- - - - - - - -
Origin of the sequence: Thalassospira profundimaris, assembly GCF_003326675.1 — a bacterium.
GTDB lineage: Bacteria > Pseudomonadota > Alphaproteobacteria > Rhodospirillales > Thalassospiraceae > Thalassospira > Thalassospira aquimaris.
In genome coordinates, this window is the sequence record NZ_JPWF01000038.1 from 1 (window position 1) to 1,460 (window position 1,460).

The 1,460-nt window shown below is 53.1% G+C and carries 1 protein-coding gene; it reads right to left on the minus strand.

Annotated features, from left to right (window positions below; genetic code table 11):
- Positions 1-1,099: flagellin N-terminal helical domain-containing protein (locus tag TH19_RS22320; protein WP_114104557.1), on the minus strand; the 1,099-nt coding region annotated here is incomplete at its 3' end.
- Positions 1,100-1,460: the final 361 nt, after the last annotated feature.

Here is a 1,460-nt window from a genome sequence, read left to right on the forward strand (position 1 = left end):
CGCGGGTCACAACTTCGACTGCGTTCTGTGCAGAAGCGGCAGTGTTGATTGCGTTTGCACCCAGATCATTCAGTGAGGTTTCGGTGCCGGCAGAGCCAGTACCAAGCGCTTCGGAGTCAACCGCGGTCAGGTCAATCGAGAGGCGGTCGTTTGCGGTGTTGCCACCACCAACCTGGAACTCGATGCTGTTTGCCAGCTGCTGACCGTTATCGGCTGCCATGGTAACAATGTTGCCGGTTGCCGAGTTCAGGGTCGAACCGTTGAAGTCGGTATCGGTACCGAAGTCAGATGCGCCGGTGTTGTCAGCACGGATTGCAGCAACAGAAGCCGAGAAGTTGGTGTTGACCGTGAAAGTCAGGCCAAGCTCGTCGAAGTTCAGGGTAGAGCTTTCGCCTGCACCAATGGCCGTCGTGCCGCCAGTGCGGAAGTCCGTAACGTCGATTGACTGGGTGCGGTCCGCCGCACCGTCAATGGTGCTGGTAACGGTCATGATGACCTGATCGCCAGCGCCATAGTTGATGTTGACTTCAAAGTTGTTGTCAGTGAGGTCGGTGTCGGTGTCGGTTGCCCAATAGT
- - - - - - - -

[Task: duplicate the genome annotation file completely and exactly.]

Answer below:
Origin of the sequence: Thalassospira profundimaris, assembly GCF_003326675.1 — a bacterium.
GTDB lineage: Bacteria > Pseudomonadota > Alphaproteobacteria > Rhodospirillales > Thalassospiraceae > Thalassospira > Thalassospira aquimaris.
In genome coordinates, this window is the sequence record NZ_JPWF01000038.1 from 1 (window position 1) to 1,460 (window position 1,460).

The 1,460-nt window shown below is 53.1% G+C and carries 1 protein-coding gene; it reads right to left on the minus strand.

Annotated features, from left to right (window positions below; genetic code table 11):
- Positions 1-1,099: flagellin N-terminal helical domain-containing protein (locus tag TH19_RS22320; protein WP_114104557.1), on the minus strand; the 1,099-nt coding region annotated here is incomplete at its 3' end.
- Positions 1,100-1,460: the final 361 nt, after the last annotated feature.

Here is a 1,460-nt window from a genome sequence, read left to right on the forward strand (position 1 = left end):
CGCGGGTCACAACTTCGACTGCGTTCTGTGCAGAAGCGGCAGTGTTGATTGCGTTTGCACCCAGATCATTCAGTGAGGTTTCGGTGCCGGCAGAGCCAGTACCAAGCGCTTCGGAGTCAACCGCGGTCAGGTCAATCGAGAGGCGGTCGTTTGCGGTGTTGCCACCACCAACCTGGAACTCGATGCTGTTTGCCAGCTGCTGACCGTTATCGGCTGCCATGGTAACAATGTTGCCGGTTGCCGAGTTCAGGGTCGAACCGTTGAAGTCGGTATCGGTACCGAAGTCAGATGCGCCGGTGTTGTCAGCACGGATTGCAGCAACAGAAGCCGAGAAGTTGGTGTTGACCGTGAAAGTCAGGCCAAGCTCGTCGAAGTTCAGGGTAGAGCTTTCGCCTGCACCAATGGCCGTCGTGCCGCCAGTGCGGAAGTCCGTAACGTCGATTGACTGGGTGCGGTCCGCCGCACCGTCAATGGTGCTGGTAACGGTCATGATGACCTGATCGCCAGCGCCATAGTTGATGTTGACTTCAAAGTTGTTGTCAGTGAGGTCGGTGTCGGTGTCGGTTGCCCAATAGT